Of equivalents, ebaccs and distorted data

Henry Stewart's picture
Some initial extracts from today's DfE data release. The DfE press release made great claims about the contribution of academies. Do these stand up to scrutiny?

Sponsored academies twice as likely to use GCSE equivalents

Sponsored academies: 14.8% pts from equivalents, on average
Maintained schools: 7.3% pts from equivalents, on average

This means any claims of greater increase from academies needs to be treated with caution. And it poses big questions for 2014, when most of these equivalents will no longer be counted towards the GCSE %. Will we see big falls in GCSE results, especially among sponsored academies?

Ebacc still low in Sponsored academies

The DfE press release boasts that the proportion of students taking the ebacc in sponsored academies had doubled, from 11% to 22%. However it doesn't mention that the proportion achieving the ebacc in those schools has increased far less, from 8% to 11%.

As last year, for pupils in sponsored academies, they are far less likely to take the traditional GCSEs so favoured by Mr Gove and far more likely to take the GCSE equivalents that he dismisses.

Half the schools below the floor target are academies

The DfE states that 154 schools this year fell below the floor target of 40% on the GCSE benchmark. The DfE press release says: Schools below the floor and with a history of under-performance face being taken over by a sponsor with a track record of improving weak schools.

However 79 of these schools (over half) appear to be academies. Maybe they should be taken over by local authorities?


.......... More analysis to follow later.
Share on Twitter Share on Facebook

Be notified by email of each new post.


Phil Bourne's picture
Thu, 23/01/2014 - 21:13

Today I had the fortune of looking at four datasets to help me make some simple comparisons that go beyond the SFA. School leaders do not have time to tell their story in relation to the true contexts which are often not applied or understood when judgements are made. I think that the answers lie in the datasets and that leaders need tools that better enable them to make comparisons.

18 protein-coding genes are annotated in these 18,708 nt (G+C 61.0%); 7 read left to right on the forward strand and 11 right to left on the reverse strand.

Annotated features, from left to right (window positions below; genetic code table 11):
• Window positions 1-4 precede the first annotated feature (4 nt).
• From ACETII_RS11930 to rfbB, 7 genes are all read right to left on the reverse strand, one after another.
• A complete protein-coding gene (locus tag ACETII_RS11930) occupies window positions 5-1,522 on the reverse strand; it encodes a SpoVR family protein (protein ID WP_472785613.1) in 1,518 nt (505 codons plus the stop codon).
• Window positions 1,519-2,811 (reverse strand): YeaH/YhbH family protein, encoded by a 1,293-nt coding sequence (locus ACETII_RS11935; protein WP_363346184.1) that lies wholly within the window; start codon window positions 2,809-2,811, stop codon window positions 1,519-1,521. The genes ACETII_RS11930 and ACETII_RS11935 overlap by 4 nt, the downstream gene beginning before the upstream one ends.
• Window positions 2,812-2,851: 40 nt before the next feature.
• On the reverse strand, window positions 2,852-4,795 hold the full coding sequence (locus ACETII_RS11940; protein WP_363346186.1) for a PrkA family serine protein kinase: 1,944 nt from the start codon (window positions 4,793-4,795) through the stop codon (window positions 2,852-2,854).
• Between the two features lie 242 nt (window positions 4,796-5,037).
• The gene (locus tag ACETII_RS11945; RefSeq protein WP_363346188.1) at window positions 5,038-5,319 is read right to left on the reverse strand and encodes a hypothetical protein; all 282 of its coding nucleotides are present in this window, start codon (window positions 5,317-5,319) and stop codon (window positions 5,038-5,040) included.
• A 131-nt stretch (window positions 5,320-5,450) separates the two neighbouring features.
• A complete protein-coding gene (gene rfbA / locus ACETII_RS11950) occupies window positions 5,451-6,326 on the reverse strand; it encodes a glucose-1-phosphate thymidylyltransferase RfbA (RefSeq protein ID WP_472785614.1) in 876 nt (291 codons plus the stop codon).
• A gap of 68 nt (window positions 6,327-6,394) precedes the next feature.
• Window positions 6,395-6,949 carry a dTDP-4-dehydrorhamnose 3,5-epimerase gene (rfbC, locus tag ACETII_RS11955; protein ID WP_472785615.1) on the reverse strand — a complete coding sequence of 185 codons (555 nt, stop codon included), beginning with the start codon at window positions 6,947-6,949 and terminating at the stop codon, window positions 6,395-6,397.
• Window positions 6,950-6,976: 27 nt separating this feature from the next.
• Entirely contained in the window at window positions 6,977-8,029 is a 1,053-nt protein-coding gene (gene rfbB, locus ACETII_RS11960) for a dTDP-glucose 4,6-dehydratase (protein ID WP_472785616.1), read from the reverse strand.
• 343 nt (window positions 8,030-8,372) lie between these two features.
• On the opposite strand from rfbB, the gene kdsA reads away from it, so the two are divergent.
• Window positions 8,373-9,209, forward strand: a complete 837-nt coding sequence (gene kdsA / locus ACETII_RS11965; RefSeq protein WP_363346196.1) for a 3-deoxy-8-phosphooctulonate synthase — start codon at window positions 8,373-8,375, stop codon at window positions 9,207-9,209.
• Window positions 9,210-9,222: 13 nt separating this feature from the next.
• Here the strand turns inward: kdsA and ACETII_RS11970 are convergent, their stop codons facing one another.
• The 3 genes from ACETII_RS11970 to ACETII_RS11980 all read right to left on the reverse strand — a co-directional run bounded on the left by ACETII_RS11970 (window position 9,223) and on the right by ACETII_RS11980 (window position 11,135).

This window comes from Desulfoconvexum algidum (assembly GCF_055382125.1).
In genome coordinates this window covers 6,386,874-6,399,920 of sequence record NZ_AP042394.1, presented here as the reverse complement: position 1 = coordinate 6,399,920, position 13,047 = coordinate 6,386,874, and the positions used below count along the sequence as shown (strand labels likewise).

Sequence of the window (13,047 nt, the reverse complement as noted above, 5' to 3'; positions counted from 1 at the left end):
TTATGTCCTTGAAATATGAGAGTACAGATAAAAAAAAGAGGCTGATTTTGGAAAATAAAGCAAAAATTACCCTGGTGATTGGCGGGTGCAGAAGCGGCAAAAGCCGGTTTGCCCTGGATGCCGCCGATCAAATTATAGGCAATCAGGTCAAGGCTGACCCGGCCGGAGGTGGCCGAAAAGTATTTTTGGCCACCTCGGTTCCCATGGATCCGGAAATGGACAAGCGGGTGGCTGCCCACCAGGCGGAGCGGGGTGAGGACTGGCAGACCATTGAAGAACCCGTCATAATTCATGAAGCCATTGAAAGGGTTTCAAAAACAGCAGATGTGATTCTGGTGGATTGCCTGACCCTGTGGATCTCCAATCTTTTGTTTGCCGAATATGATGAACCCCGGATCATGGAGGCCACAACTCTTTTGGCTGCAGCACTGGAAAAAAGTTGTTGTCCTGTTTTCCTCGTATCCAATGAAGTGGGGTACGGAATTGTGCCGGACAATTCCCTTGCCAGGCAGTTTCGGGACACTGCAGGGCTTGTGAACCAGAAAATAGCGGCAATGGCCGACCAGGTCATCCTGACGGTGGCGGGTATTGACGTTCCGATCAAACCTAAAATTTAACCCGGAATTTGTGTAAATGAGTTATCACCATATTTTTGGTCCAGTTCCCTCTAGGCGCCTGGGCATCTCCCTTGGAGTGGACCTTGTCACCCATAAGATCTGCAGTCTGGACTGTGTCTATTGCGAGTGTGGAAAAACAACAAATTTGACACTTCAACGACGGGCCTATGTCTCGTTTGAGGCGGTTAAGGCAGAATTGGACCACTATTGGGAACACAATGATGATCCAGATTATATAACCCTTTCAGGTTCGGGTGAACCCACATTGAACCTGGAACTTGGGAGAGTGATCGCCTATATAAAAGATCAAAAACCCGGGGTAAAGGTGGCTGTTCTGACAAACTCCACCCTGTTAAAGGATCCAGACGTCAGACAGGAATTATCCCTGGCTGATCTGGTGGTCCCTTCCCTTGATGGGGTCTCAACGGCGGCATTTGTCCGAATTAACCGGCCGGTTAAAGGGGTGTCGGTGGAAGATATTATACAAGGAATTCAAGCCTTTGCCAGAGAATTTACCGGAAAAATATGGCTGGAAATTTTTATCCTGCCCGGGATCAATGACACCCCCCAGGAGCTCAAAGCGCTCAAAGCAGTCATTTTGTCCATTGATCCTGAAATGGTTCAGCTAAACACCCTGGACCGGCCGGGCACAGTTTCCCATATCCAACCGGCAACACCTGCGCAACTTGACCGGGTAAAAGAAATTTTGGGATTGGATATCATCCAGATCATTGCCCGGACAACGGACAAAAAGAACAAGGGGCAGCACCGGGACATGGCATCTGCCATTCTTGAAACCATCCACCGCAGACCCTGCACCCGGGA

Janet Downs's picture
Fri, 24/01/2014 - 08:49

When does 154 - "nearly 200"? Answer: in the Daily Telegraph.

The DT published the data before the DfE issued its press release so the DT's stats couldn't be verified. The DT mentioned the "failing" schools ("comprehensives" actually, thereby "proving" that comprehensive education doesn't work). But it didn't mention that just over half (79 out of 154) were academies.


Janet Downs's picture
Fri, 24/01/2014 - 08:56

It appears the Catholic Education Service was right. It was among several submissions which told the Education Select Committee in 2011 that the retrospective introduction of EBac was a politically rather than educationally driven move, as it would, in the words of the Catholic Education Service, “allow the Government to show significant ‘improvement’ in future years”.

And it came to pass....


Janet Downs's picture
Fri, 24/01/2014 - 09:25

When does 117,000 = "more than 150,000"? Yes, it's the Telegraph again (see comment above).

The DT was referring to the number of pupils it alleges are in "failing" secondary schools (aka "comprehensives").

When does "around 180" = "nearly 200"? A pattern is emerging. You've no doubt spotted it. It's the DT again.

The "nearly 200" figure was wrong. The "around 180" is also wrong (see comment above).

Oh, dear.


Janet Downs's picture
Fri, 24/01/2014 - 14:24

Has anyone noticed anything odd in the 2013 16-18 performance tables? Under Academic Attainment, there’s a heading giving the “% of vocational students achieving at least 2 substantial vocational qualifications.” The same heading appears under Vocational Attainment.

You’d expect the figures to be the same but they aren’t.

If you click on the question mark next to each heading you’ll get an explanation. The first description of “vocational students” describes them as “academic students” getting A levels, IB and other non-vocational exams. The second description of “vocational students” describes them as you would expect: “vocational students” gaining vocational qualifications.

So, in the first explanation, vocational = academic and vocational exams are non-vocational ones. In the second explanation, vocational means vocational and the vocational qualifications are non-academic ones.

Confused? So am I. Again.

Add new comment

Already a member? Click here to log in before you comment. Or register with us.